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Massage Today
September, 2006, Vol. 06, Issue 09

Interesting Times

By Ralph Stephens, BS, LMT, NCBTMB

We live in interesting times. It seems the good is better than ever, but the bad is worse than ever. Chaos Theory says this is an ongoing evolutionary process, so expect it to continue to even greater extremes.

Maybe some global polarity therapy could help.

The "corporatization" of America continues to accelerate and thus the corporatization of the massage profession continues along with it. I have nothing against corporations by the way. The tax laws are written to favor corporations. If your business is not structured as one of the several corporate entity forms, you probably are missing out on a lot of advantages. There is one limitation, a huge one, for individual massage therapist's setting up a corporation, so incorporate only with good professional advice. But, I digress.

Some of the corporate mergers and buy-outs will be good for the profession overall. However, when it comes to the delivery of massage therapy to the public, for the most part, this corporatization means guaranteed mediocrity. For example, I spoke recently with a therapist who works for one of the up-and-coming massage franchises. She must do the massage routine exactly as choreographed, asking the same questions, the same way, at precise times during the massage. The "Cosmic Mother Company" sends in "mystery shoppers" who check her out for compliance. If the customers request a particular therapist for return appointments, that therapist is grilled as to what she/he is doing different or special and "mystery shopper" visits increase. I am sure such franchises are impatiently waiting for the day when they can install mechanical massage robots. The McDonald's- and Wal-Mart-conscious faction of the public probably is just as anxiously awaiting that day and will stand in line to receive it.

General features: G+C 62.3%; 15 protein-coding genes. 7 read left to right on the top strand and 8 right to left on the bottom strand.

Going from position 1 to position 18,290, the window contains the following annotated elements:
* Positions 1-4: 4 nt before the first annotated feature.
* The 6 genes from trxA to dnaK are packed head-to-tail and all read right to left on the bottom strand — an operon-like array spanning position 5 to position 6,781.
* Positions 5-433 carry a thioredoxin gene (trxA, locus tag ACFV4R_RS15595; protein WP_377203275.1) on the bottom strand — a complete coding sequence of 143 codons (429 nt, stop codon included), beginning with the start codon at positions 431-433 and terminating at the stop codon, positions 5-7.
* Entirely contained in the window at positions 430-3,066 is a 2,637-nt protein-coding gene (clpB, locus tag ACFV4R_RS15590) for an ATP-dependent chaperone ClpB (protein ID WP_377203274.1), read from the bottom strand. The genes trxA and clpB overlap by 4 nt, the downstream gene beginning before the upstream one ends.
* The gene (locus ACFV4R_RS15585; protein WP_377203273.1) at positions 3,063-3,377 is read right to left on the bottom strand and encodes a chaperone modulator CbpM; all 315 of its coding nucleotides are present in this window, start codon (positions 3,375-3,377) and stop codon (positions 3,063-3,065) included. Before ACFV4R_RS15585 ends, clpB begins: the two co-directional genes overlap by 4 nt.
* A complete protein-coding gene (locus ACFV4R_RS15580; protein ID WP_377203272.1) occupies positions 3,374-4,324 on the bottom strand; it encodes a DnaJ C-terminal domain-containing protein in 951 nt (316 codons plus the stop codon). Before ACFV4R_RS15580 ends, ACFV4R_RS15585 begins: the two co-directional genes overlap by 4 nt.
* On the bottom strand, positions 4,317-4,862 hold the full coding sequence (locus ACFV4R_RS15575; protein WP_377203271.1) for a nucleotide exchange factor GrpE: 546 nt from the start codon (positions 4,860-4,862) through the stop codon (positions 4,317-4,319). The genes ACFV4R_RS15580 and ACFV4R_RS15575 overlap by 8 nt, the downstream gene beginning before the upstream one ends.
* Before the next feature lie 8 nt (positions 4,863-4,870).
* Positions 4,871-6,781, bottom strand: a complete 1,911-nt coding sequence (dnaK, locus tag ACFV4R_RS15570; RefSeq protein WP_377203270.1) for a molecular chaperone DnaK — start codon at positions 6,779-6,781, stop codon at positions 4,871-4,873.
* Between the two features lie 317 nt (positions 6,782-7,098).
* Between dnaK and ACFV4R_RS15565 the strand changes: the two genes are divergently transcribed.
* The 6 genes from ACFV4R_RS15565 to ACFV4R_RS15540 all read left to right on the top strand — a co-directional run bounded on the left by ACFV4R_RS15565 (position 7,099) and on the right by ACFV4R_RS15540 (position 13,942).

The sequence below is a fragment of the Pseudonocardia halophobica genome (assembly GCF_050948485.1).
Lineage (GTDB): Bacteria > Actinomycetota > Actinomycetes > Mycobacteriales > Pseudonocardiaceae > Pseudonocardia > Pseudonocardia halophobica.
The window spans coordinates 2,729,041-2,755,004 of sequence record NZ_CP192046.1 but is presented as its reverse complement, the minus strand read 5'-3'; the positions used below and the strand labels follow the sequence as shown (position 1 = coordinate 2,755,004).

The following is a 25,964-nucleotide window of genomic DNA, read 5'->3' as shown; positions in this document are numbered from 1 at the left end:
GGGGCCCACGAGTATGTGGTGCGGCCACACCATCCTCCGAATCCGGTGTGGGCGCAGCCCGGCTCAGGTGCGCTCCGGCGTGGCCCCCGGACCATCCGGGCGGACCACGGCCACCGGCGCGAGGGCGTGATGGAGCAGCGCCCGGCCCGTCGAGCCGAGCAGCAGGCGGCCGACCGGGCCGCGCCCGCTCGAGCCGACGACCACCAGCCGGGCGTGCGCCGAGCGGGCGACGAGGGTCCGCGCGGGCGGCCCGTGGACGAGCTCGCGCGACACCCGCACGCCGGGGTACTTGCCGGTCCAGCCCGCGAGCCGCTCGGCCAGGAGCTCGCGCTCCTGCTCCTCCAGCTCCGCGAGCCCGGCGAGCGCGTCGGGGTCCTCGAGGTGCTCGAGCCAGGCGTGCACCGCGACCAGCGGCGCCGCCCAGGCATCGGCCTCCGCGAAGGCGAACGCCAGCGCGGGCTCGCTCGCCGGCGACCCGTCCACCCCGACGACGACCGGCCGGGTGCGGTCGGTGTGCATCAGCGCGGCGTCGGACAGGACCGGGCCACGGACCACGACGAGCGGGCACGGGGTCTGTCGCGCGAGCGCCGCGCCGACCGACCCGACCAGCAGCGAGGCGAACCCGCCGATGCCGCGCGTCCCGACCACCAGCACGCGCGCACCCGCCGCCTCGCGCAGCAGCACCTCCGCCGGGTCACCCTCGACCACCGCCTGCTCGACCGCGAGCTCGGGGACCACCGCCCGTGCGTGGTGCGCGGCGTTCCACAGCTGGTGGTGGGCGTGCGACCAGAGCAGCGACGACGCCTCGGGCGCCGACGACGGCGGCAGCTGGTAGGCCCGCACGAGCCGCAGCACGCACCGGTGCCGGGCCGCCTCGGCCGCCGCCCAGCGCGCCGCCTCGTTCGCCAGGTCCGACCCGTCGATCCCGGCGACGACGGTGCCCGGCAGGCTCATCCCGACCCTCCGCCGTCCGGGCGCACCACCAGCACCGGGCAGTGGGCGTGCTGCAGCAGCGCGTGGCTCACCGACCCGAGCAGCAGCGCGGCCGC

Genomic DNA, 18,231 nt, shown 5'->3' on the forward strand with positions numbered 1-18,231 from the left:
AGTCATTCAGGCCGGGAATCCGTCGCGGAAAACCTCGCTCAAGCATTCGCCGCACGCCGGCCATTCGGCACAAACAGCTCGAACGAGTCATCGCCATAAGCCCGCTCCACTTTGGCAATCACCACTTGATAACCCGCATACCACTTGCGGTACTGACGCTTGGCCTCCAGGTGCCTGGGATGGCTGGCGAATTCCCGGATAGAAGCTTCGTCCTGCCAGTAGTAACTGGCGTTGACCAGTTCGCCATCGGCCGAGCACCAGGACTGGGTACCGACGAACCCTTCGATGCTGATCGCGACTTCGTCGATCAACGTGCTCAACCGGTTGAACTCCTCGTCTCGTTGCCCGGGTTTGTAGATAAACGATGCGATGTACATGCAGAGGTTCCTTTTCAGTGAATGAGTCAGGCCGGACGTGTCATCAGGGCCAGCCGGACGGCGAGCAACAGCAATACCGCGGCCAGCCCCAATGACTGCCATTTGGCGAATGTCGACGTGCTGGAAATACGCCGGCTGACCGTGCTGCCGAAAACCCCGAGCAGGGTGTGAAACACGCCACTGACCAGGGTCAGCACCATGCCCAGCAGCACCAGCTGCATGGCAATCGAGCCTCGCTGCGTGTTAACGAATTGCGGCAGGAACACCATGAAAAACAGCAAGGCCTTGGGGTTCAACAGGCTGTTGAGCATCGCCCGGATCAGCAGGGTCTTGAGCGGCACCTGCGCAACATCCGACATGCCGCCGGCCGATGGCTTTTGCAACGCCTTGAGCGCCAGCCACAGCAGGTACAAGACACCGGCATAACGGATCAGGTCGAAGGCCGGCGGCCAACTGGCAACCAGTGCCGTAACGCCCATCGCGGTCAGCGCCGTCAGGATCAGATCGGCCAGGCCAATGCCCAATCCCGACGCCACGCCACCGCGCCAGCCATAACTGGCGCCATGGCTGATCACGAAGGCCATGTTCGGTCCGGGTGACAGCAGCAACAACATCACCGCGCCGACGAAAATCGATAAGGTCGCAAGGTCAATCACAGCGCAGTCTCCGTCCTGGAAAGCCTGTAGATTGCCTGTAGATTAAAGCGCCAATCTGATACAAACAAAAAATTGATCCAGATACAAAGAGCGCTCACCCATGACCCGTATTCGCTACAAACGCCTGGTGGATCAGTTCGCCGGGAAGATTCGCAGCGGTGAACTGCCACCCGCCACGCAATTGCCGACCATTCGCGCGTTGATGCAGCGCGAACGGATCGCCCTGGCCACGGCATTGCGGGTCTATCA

A colleague reported he went to a very large, exclusive day spa on the "Gold Coast" of Florida where he paid $145 for an hour massage. The therapists were not allowed to touch, let alone massage, the abdomen or the hips. Yes, forbidden to touch the abdomen or hips - some of the hardest working and most important musculature of the body, and not even if the customer requests massage in those areas. Pitiful.

This is what the public is experiencing as "massage." This certainly is not health care, nor is it compassionate touch therapy. For many years, I have argued that we should use the term "patient." I never even considered the term "customer," but that is the appropriate term for the recipients of massage in venues like these.

Research Alert

On a much more positive note, Dr. Tiffany Field and the Touch Research Institute have just released a study, funded by Biotone, showing that a 30-minute massage twice a week can significantly reduce lower back pain, increase range of motion, decrease pain-induced sleep disturbance and improve overall mood. Cool! This is huge. Now, where can the public get this massage?

Quilting Bee Continues